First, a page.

5. What does it mean for a family case to be “uncontested?”
“Uncontested” is a word that is used to describe a case where the parties agree on all of the issues. “Contested” describes a case where the parties do not agree on all of the issues. In an uncontested case, the court is not asked to decide any contested issues, but is asked to review and approve the agreement of the parties. The court must find that the agreement of the parties is fair and equitable.
6. What if the case is not uncontested?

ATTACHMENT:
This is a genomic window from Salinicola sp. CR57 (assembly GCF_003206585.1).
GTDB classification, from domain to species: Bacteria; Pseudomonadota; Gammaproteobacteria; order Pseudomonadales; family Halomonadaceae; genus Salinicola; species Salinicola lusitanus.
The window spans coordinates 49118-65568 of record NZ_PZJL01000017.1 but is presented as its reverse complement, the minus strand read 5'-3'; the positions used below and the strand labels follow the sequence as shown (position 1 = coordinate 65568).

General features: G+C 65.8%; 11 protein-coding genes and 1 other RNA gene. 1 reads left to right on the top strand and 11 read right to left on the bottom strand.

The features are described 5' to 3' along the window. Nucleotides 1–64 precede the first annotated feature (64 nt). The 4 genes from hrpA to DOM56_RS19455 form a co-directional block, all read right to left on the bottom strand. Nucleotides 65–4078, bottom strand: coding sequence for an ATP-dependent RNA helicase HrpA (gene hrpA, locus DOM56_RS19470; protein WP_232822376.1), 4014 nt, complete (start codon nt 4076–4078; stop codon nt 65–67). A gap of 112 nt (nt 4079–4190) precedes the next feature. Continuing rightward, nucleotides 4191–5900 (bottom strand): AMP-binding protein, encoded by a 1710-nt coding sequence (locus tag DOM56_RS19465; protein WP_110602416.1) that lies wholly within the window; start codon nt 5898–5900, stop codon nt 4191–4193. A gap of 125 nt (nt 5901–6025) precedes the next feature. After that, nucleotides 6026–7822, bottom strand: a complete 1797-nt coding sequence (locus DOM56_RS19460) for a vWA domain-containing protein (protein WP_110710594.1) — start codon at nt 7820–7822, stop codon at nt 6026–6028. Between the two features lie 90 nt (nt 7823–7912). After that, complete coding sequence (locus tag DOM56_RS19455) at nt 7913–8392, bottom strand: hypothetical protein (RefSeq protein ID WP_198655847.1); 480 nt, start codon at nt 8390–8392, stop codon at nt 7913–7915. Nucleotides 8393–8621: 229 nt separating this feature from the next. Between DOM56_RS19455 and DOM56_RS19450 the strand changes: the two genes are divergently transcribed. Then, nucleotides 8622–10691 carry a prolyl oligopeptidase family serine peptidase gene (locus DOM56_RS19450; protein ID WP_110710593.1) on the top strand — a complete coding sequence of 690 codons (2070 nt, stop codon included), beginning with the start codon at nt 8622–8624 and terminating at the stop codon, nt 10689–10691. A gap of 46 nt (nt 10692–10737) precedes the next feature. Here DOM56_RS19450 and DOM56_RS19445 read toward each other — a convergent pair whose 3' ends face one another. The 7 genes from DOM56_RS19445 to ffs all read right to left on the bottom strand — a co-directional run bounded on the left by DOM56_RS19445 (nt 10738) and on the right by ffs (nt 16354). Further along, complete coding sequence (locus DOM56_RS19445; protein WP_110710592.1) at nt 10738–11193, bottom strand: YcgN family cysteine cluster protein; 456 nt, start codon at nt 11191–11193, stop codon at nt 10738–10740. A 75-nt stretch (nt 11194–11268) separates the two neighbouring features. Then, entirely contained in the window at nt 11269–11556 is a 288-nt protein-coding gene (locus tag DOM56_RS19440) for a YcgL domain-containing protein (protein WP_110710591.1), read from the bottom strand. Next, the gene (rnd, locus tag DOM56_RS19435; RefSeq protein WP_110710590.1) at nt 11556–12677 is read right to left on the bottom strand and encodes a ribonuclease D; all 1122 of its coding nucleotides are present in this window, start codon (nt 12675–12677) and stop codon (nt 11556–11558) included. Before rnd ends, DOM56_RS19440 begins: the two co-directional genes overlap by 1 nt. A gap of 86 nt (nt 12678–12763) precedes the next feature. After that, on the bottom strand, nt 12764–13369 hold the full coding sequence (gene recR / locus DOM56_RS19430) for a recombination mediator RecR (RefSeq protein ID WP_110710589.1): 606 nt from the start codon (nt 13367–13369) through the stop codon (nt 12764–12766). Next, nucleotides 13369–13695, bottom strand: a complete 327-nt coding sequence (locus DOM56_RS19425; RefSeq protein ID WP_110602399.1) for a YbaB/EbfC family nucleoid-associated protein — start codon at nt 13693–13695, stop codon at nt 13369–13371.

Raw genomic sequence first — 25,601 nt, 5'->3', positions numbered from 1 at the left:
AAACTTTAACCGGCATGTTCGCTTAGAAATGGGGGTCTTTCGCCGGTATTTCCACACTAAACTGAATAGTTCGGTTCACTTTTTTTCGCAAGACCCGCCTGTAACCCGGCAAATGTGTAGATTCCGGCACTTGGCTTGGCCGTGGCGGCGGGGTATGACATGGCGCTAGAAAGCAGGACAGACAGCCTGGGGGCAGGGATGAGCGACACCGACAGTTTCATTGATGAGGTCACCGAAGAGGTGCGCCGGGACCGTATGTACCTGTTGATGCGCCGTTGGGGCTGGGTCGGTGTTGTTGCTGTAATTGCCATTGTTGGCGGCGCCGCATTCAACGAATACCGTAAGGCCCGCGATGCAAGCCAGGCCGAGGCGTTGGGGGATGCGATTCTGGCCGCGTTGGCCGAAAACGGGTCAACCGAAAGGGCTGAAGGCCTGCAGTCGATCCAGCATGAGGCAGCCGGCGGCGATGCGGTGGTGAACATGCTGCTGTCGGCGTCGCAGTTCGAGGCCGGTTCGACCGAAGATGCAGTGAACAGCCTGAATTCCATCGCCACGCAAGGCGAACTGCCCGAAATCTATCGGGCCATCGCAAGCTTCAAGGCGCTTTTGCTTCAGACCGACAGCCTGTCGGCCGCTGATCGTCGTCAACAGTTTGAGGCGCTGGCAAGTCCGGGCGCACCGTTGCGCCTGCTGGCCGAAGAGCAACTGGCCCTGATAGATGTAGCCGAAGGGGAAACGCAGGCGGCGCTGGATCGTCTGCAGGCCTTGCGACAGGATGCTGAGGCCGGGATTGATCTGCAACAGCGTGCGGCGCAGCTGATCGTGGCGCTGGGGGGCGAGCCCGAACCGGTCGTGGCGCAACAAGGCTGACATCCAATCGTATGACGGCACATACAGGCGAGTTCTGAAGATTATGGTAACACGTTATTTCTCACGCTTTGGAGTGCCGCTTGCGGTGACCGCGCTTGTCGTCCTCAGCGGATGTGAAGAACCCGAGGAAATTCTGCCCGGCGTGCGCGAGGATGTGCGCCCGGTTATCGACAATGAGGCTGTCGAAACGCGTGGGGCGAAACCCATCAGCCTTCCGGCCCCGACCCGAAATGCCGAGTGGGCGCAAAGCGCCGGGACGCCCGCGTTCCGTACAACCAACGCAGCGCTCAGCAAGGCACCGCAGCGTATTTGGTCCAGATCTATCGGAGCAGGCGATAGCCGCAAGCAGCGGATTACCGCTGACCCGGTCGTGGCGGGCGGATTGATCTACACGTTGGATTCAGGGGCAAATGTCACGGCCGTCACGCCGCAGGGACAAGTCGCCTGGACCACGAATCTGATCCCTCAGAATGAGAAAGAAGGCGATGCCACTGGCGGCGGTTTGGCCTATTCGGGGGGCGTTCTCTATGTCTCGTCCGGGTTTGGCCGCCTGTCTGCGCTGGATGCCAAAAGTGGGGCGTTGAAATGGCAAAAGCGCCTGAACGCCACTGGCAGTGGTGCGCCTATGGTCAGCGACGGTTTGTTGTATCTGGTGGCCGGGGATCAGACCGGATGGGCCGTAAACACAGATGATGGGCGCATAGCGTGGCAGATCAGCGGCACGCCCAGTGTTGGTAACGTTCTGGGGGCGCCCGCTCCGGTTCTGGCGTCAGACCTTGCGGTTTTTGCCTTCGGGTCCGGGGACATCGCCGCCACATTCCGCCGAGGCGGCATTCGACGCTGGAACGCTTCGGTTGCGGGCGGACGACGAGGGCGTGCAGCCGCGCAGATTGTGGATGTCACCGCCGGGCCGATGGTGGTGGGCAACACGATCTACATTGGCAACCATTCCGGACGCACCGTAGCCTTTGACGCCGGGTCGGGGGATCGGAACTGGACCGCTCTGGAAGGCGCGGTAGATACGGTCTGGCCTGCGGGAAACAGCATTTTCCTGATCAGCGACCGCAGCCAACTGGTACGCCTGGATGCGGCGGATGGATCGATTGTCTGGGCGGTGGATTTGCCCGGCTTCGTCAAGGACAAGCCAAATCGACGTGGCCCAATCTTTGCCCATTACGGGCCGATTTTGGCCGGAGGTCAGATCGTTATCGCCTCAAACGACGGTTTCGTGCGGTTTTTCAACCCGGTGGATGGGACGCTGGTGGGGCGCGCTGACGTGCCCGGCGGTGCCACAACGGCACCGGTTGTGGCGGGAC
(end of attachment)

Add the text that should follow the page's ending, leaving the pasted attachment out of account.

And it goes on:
In any family case where the parties do not have an agreement, it may be handled in a way that gives the parties a chance to settle the case. For example, the case may be assigned for a Special Masters pretrial, where experienced attorneys who volunteer their time meet with the attorneys and the parties in the case to try to solve the issues. There are a number of other programs to help the case to be decided without a trial. Which program is right depends on the case. If the case can be decided without a trial, it can be handled as an uncontested case, sometimes on the same day. However, if the parties are not able to agree, a hearing or trial will be needed and a judge will decide, or a family support magistrate will decide if it is a IV-D child support case.